Oman Journal of Ophthalmology

: 2013  |  Volume : 6  |  Issue : 1  |  Page : 61--62

Head trauma with contralateral traumatic optic neuropathy

Brijesh Takkar, Digvijay Singh, Rohit Saxena, Vimla Menon 
 Department of Ophthalmology, Dr. Rajendra Prasad Centre for Ophthalmic Sciences, AIIMS, New Delhi, India

Correspondence Address:
Brijesh Takkar
Fellow, Vitreo-Retina Services, Dr. R.P. Centre, AIIMS, New Delhi - 110 029

How to cite this article:
Takkar B, Singh D, Saxena R, Menon V. Head trauma with contralateral traumatic optic neuropathy.Oman J Ophthalmol 2013;6:61-62

How to cite this URL:
Takkar B, Singh D, Saxena R, Menon V. Head trauma with contralateral traumatic optic neuropathy. Oman J Ophthalmol [serial online] 2013 [cited 2021 Mar 7 ];6:61-62
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Indirect traumatic optic neuropathy occurs in closed head trauma with a reported incidence varying from 0.5 to 5%. The neuropathy is typically seen on the same side as the blunt trauma. [1] We present a case of traumatic optic neuropathy involving the contralateral orbit, with a continuous fracture line running from the side that sustained the trauma to the opposite optic canal.


A 20-year-old male presented with loss of vision in the left eye seven days after sustaining trauma, to the right forehead, in a road traffic accident (RTA). The patient displayed no signs of any brain injury. On external examination, an abrasion on the right forehead and a right facial palsy, possibly due to direct impact to the right preauricular region, were seen [Figure 1]a. Ocular examination revealed visual acuity of 6/5 in the right eye and no perception of light in the left eye. Subconjunctival hemorrhage in the right eye and an afferent pupillary defect (APD) in the left eye were noted with the absence of any signs of intraocular trauma. The extraocular movements of both the eyes and the Goldman visual field of the right eye were within normal limits [Figure 1]b. There was no sign of trauma to the midfacial region or the left side of the face.{Figure 1}

Noncontrast computed tomography (NCCT) using a high-resolution algorithm in coronal and sagittal reconstructions revealed a continuous fracture line running obliquely from the right to the left side involving the superomedial margin of the right orbit, along the floor of the anterior cranial fossa to involve the left optic canal with a mildly thickened optic nerve [Figure 2]. Fracture of the left optic canal had no bony spicule protruding into it. There was a mild thickening of the intraorbital part of the left optic nerve. Both globes, extraocular muscles, and right optic nerve were normal. There was also an extension of the fracture line with involvement of the left foramen ovale and foramen spinosum.{Figure 2}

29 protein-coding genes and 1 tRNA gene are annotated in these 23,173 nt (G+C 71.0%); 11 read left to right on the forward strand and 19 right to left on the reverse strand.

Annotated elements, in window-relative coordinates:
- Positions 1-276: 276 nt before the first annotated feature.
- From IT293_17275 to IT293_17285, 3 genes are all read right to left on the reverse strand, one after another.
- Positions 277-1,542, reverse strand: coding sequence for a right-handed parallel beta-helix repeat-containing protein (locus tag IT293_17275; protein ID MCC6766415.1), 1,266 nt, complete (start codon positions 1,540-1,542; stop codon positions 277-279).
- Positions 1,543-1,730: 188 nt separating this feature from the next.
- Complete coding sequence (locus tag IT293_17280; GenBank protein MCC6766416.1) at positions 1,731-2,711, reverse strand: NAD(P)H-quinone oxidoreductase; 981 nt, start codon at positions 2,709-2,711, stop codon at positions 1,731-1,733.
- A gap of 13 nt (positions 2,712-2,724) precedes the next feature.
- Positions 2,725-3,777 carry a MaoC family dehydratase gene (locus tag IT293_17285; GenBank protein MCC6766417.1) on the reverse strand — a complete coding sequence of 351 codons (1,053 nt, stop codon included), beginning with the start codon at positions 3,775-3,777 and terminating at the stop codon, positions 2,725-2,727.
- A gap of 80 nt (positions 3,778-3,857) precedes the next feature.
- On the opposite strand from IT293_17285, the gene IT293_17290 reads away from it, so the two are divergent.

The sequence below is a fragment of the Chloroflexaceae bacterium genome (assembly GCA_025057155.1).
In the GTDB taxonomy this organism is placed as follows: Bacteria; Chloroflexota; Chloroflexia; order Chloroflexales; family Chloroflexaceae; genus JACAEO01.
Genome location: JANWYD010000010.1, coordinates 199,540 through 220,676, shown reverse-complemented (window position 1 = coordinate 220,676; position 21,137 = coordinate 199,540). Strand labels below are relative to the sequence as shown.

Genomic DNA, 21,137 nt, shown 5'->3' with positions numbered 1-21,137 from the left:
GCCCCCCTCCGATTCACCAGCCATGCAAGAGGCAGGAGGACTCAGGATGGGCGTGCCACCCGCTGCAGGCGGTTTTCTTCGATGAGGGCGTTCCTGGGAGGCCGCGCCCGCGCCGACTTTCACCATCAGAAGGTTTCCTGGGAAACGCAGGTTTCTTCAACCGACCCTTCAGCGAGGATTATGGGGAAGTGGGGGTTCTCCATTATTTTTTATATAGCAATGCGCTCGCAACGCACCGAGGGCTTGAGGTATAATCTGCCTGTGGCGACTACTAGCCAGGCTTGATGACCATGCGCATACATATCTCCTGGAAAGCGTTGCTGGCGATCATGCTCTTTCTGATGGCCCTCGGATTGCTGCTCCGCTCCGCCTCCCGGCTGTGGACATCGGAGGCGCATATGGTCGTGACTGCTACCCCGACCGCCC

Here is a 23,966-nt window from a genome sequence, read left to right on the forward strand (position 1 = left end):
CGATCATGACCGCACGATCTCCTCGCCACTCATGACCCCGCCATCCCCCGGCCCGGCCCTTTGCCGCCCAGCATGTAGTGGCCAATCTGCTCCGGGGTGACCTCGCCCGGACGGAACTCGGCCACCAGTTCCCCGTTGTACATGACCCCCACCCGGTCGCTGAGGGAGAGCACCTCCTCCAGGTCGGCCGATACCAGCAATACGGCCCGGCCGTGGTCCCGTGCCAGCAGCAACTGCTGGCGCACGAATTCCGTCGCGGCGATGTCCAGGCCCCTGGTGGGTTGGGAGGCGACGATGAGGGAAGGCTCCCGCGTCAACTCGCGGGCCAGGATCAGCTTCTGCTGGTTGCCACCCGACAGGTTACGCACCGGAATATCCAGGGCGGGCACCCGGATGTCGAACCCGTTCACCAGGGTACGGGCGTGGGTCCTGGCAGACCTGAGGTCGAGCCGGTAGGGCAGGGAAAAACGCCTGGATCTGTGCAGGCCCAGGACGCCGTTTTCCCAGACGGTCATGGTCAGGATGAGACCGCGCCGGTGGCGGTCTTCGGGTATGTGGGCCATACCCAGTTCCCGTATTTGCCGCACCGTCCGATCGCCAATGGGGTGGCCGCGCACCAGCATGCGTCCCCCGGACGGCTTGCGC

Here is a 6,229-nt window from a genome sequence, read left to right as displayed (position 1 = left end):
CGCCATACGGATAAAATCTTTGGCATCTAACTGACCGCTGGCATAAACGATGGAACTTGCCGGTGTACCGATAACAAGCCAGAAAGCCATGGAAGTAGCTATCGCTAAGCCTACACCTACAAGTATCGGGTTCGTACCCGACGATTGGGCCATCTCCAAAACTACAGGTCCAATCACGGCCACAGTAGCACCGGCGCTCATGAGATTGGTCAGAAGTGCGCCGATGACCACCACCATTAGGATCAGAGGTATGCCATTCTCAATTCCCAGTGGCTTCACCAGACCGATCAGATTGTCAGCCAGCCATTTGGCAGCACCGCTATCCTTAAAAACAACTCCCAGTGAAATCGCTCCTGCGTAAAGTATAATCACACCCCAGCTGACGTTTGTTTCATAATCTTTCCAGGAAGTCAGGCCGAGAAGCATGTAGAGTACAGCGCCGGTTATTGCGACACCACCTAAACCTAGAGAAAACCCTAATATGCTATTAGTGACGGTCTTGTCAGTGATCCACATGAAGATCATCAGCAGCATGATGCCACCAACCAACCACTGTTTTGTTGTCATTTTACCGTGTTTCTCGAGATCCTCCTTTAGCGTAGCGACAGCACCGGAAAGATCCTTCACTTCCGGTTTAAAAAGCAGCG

Considering the late presentation at our center, no further treatment was offered to the patient. [2],[3] At the follow-up after a month, the patient started developing disc pallor and after a period of three months, he had total optic atrophy and continued to have no light perception vision in the left eye.

The human orbit has multiple weak areas vulnerable to fracture. Fractures of such 'eggshell areas' of anterior cranial fossa maybe produced by trivial injuries [4] as in our case. Conventionally, head trauma results in ipsilateral indirect traumatic optic neuropathy due to the unique arrangement and shape of the orbital bones. Holographic interferometric analysis of the human skull demonstrates that structural strain induced by frontal loading results in deformation of the ipsilateral orbital roof near the optic foramen. [5] Right orbital trauma is indicated by the presence of subconjunctival hemorrhage, facial palsy, and forehead abrasion on the right side The presence of a fracture line involving the right orbital margins and the right anterior cranial fossa confirm this. Unexpectedly, this fracture line continued to run through the opposite optic canal resulting in left optic neuropathy, sparing the right optic nerve, with the result that the patient maintained normal visual acuity and a normal visual field in the right eye. This case illustrates the possibility of traumatic optic neuropathy in one eye following trauma to the opposite side of the head and also highlights the requirement of a detailed examination of both eyes in all cases of trauma.


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